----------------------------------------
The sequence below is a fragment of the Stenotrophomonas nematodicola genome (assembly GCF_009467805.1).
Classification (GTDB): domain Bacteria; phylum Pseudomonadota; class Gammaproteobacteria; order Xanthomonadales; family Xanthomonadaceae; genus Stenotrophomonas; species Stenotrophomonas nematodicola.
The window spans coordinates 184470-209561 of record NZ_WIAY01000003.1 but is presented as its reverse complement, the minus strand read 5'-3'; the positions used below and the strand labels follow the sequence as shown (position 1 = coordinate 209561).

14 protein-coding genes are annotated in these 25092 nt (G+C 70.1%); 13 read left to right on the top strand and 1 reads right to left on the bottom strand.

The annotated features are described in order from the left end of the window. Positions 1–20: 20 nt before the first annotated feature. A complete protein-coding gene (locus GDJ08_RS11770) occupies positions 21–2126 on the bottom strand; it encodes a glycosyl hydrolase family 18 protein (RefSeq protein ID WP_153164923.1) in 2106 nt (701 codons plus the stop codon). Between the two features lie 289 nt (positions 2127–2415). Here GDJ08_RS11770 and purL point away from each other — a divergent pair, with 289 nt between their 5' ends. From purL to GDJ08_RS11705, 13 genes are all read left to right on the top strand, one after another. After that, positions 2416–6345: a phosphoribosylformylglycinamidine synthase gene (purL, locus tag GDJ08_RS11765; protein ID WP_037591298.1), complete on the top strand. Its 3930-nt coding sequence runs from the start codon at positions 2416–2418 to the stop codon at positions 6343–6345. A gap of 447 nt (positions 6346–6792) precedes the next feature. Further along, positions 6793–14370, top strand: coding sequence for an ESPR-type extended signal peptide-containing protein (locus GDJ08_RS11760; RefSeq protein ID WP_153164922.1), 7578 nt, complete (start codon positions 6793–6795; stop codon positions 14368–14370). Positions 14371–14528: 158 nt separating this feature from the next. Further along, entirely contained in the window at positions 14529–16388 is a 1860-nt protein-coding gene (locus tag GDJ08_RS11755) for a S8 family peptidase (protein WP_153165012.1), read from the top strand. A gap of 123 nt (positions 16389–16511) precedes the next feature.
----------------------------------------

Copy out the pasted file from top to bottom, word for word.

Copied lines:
The sequence below is a fragment of the Stenotrophomonas nematodicola genome (assembly GCF_009467805.1).
Classification (GTDB): domain Bacteria; phylum Pseudomonadota; class Gammaproteobacteria; order Xanthomonadales; family Xanthomonadaceae; genus Stenotrophomonas; species Stenotrophomonas nematodicola.
The window spans coordinates 184470-209561 of record NZ_WIAY01000003.1 but is presented as its reverse complement, the minus strand read 5'-3'; the positions used below and the strand labels follow the sequence as shown (position 1 = coordinate 209561).

14 protein-coding genes are annotated in these 25092 nt (G+C 70.1%); 13 read left to right on the top strand and 1 reads right to left on the bottom strand.

The annotated features are described in order from the left end of the window. Positions 1–20: 20 nt before the first annotated feature. A complete protein-coding gene (locus GDJ08_RS11770) occupies positions 21–2126 on the bottom strand; it encodes a glycosyl hydrolase family 18 protein (RefSeq protein ID WP_153164923.1) in 2106 nt (701 codons plus the stop codon). Between the two features lie 289 nt (positions 2127–2415). Here GDJ08_RS11770 and purL point away from each other — a divergent pair, with 289 nt between their 5' ends. From purL to GDJ08_RS11705, 13 genes are all read left to right on the top strand, one after another. After that, positions 2416–6345: a phosphoribosylformylglycinamidine synthase gene (purL, locus tag GDJ08_RS11765; protein ID WP_037591298.1), complete on the top strand. Its 3930-nt coding sequence runs from the start codon at positions 2416–2418 to the stop codon at positions 6343–6345. A gap of 447 nt (positions 6346–6792) precedes the next feature. Further along, positions 6793–14370, top strand: coding sequence for an ESPR-type extended signal peptide-containing protein (locus GDJ08_RS11760; RefSeq protein ID WP_153164922.1), 7578 nt, complete (start codon positions 6793–6795; stop codon positions 14368–14370). Positions 14371–14528: 158 nt separating this feature from the next. Further along, entirely contained in the window at positions 14529–16388 is a 1860-nt protein-coding gene (locus tag GDJ08_RS11755) for a S8 family peptidase (protein WP_153165012.1), read from the top strand. A gap of 123 nt (positions 16389–16511) precedes the next feature.